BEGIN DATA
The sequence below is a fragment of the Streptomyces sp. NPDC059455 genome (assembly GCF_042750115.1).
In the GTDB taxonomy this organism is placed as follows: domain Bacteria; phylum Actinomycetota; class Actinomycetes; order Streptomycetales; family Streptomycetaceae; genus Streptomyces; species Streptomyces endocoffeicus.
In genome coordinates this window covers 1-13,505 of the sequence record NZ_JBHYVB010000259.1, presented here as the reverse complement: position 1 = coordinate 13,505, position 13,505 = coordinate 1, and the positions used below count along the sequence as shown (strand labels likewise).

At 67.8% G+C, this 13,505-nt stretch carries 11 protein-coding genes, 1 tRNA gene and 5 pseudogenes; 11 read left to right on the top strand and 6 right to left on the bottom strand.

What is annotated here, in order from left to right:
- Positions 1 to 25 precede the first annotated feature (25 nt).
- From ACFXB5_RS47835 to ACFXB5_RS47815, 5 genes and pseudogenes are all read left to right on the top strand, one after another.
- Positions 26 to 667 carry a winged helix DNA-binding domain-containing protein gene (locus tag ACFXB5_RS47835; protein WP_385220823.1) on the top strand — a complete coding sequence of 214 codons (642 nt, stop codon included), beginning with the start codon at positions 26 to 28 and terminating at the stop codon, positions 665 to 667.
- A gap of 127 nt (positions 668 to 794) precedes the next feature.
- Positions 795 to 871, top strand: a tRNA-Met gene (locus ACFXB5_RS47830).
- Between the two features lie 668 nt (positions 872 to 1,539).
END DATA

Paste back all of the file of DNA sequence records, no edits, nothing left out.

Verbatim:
The sequence below is a fragment of the Streptomyces sp. NPDC059455 genome (assembly GCF_042750115.1).
In the GTDB taxonomy this organism is placed as follows: domain Bacteria; phylum Actinomycetota; class Actinomycetes; order Streptomycetales; family Streptomycetaceae; genus Streptomyces; species Streptomyces endocoffeicus.
In genome coordinates this window covers 1-13,505 of the sequence record NZ_JBHYVB010000259.1, presented here as the reverse complement: position 1 = coordinate 13,505, position 13,505 = coordinate 1, and the positions used below count along the sequence as shown (strand labels likewise).

At 67.8% G+C, this 13,505-nt stretch carries 11 protein-coding genes, 1 tRNA gene and 5 pseudogenes; 11 read left to right on the top strand and 6 right to left on the bottom strand.

What is annotated here, in order from left to right:
- Positions 1 to 25 precede the first annotated feature (25 nt).
- From ACFXB5_RS47835 to ACFXB5_RS47815, 5 genes and pseudogenes are all read left to right on the top strand, one after another.
- Positions 26 to 667 carry a winged helix DNA-binding domain-containing protein gene (locus tag ACFXB5_RS47835; protein WP_385220823.1) on the top strand — a complete coding sequence of 214 codons (642 nt, stop codon included), beginning with the start codon at positions 26 to 28 and terminating at the stop codon, positions 665 to 667.
- A gap of 127 nt (positions 668 to 794) precedes the next feature.
- Positions 795 to 871, top strand: a tRNA-Met gene (locus ACFXB5_RS47830).
- Between the two features lie 668 nt (positions 872 to 1,539).